Lovecraft, H(oward) P(hillips) (1890-1937), American writer of fantasy and horror, whose tales are often compared favorably with those of Edgar Allan Poe.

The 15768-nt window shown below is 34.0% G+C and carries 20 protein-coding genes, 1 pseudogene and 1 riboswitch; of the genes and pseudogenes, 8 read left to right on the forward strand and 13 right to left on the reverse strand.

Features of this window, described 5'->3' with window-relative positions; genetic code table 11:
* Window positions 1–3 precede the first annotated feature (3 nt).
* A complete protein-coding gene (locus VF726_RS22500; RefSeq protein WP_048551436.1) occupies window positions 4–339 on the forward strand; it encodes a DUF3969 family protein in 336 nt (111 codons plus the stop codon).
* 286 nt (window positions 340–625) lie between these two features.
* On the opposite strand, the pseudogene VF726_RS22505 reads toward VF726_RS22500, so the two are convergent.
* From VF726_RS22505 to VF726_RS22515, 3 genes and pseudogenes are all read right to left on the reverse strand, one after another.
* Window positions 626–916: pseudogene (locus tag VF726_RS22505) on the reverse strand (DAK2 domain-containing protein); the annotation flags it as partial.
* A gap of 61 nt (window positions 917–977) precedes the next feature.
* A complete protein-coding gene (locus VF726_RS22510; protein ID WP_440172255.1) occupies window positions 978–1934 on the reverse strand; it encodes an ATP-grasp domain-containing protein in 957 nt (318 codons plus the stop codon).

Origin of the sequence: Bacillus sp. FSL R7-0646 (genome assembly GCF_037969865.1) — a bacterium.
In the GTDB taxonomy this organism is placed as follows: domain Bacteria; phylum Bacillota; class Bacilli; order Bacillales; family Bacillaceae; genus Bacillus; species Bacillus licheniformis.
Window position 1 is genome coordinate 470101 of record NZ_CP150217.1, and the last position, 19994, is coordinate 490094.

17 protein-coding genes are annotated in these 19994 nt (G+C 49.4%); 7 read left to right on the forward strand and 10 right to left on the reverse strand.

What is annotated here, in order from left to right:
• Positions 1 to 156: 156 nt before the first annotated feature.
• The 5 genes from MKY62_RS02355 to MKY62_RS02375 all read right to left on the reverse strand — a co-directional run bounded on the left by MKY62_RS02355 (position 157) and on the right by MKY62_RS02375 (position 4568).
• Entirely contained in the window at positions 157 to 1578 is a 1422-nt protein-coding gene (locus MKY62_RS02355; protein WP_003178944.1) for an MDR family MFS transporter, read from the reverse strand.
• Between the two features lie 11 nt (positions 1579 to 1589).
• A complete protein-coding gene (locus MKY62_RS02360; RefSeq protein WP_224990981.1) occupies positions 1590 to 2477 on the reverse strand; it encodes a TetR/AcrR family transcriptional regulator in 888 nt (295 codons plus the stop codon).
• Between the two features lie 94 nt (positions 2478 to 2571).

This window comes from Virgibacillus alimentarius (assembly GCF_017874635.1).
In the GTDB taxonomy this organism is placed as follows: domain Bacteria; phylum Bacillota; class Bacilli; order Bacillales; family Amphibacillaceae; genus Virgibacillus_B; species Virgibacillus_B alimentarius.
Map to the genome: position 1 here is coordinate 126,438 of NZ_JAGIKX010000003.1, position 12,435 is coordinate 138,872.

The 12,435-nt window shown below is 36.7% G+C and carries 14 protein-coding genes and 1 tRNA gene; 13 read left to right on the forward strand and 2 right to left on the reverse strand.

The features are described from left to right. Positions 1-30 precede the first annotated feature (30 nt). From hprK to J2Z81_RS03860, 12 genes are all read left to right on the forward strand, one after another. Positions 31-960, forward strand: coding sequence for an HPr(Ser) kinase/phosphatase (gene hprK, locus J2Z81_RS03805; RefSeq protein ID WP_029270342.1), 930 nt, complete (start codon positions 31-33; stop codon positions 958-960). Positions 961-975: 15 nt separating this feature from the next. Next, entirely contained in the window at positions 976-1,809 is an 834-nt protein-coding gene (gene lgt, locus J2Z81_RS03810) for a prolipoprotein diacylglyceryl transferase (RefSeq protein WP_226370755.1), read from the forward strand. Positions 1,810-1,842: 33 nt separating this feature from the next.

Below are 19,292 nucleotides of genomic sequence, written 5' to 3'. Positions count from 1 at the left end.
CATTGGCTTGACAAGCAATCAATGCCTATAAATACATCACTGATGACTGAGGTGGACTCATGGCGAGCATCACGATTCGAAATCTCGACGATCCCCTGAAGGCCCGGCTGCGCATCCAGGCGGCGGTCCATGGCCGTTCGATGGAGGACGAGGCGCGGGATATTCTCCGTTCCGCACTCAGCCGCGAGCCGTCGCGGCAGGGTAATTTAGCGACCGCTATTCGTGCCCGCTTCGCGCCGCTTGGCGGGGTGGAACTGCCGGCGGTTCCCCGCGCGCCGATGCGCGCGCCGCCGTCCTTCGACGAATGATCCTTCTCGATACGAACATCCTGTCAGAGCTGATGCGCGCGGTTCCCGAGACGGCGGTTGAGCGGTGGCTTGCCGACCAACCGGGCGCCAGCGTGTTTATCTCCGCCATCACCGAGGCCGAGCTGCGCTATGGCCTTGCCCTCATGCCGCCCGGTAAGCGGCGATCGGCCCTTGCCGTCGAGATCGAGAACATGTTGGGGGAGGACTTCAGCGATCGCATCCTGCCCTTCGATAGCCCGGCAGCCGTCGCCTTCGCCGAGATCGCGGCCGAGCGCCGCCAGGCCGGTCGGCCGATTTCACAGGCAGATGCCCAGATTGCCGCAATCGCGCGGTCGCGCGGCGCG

Born in Providence, Rhode Island, August 20, 1890, Lovecraft was a sickly, precocious child whose parents died insane. At the age of 16 he was writing an astronomy column for the Providence Tribune. From 1908 until 1923 he eked out a livelihood from occasional stories in little magazines such as Weird Tales. His stories never earned him much, however, and he died in Providence, on March 15, 1937, in poverty and obscurity. About a decade later, his work began to receive serious attention. His tales tell of ghoul changelings, psychic possession, unspeakable evil, and mythical worlds in which time and space are dislocated, as in his Cthulhu Mythos stories. His work had considerable influence on fantasy and science fiction writers, and a cult developed. The stories were collected in several posthumous volumes, including The Outsider and Others (1939) and Haunter of the Dark and Other Tales (1951).